Hockey is a game of speed and balance in which players frequently go down following incidental contact. Officials must see the foul and not guess in order to make the proper call.

In cases where the official has not seen the infraction but has seen only the end result, officials must be aware that a possible ‘missed infraction’ is justifiable whereas a ‘phantom call’ is unacceptable.

Placing the stick between the legs of the opponent thus causing him to fall should be called tripping. Impeding progress or hindering lateral movement by placing the stick between the legs should be called hooking.

3. Holding

The free hand may be used to push an opponent.

Removing the hand from the stick and placing it on the opponent’s body shall be considered as in a ‘danger zone’. Once the free hand is in this position, any act of consequence shall be penalized.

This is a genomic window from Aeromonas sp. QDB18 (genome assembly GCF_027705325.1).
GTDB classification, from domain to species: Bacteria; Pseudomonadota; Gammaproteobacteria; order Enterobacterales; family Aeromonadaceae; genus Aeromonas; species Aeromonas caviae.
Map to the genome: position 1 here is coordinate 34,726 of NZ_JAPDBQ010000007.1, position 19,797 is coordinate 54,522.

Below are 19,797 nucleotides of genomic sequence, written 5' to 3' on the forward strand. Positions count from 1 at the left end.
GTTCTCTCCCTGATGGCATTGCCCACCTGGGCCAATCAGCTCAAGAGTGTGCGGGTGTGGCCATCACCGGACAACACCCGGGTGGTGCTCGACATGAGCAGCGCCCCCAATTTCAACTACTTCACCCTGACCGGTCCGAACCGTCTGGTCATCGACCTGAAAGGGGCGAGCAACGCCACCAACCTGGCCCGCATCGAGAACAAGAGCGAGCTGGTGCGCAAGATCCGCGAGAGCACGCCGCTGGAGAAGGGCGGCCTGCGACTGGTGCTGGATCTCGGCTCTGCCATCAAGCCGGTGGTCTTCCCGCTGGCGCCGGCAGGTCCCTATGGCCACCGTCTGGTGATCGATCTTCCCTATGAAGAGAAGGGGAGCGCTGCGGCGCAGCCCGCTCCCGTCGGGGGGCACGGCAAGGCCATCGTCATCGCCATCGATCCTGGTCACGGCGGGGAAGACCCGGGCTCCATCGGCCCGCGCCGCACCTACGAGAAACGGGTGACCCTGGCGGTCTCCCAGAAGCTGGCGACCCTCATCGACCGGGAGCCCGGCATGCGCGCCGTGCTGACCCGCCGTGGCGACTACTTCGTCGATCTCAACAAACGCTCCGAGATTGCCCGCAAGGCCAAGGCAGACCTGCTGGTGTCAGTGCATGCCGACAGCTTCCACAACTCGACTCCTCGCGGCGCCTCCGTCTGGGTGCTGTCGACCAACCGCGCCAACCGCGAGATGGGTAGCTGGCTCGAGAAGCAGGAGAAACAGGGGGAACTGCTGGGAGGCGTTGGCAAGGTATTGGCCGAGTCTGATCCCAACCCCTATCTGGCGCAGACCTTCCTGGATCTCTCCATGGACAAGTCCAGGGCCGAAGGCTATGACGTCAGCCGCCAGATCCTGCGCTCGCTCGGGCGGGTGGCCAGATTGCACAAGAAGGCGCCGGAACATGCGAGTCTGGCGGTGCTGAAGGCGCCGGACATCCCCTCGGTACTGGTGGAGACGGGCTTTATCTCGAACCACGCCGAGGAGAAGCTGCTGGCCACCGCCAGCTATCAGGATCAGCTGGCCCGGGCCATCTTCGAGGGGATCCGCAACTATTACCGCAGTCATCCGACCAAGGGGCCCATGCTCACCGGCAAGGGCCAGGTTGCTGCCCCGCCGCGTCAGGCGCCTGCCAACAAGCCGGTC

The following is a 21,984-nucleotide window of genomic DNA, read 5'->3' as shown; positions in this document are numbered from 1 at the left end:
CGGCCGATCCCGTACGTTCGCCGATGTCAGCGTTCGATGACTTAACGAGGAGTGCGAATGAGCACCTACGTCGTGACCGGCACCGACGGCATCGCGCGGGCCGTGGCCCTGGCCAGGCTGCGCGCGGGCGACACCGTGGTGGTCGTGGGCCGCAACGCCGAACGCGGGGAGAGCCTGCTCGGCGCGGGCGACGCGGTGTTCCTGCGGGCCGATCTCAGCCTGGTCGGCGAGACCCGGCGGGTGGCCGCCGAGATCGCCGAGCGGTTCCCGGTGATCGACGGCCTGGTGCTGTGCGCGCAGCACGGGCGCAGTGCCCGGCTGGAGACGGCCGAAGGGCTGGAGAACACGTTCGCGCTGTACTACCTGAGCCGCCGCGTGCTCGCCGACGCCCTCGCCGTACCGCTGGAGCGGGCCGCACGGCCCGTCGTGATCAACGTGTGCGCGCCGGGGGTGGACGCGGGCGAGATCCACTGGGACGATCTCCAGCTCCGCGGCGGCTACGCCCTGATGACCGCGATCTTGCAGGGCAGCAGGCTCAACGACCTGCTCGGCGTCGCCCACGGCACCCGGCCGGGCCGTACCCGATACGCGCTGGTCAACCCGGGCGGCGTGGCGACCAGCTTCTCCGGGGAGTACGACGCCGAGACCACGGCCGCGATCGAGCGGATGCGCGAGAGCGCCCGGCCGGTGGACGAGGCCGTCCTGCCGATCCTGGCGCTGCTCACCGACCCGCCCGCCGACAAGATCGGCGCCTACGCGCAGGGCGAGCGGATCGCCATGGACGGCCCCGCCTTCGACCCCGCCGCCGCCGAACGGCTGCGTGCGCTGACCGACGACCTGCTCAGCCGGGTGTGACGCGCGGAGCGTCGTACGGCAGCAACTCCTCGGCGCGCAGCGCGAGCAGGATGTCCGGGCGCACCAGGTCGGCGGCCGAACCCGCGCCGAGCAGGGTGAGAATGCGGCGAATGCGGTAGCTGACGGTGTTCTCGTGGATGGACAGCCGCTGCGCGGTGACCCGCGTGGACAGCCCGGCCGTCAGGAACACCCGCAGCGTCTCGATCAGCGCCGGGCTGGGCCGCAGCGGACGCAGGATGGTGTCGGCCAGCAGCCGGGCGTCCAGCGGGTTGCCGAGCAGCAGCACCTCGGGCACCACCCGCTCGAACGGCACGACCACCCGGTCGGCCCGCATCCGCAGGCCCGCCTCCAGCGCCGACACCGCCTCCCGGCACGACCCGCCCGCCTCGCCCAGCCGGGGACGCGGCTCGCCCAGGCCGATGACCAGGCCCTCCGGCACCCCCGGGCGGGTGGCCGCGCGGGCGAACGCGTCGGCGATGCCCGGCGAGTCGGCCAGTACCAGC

Consequence shall be interpreted as:
• restraining or impeding progress
• grabbing the body, stick, or sweater
• reducing the opponent’s ability to pass or shoot the puck or to receive a pass

Pin against the boards: The defensive player may make initial contact with the puck-carrier against the boards. Once this initial contact has been made, the defensive player must play the puck. Once the puck leaves the area (on the boards), the onus is on the defensive player to release the opponent immediately.

4. Interference

The non-puck-carrier must be allowed to pursue the puck or to gain his position without being restrained or impeded in any manner.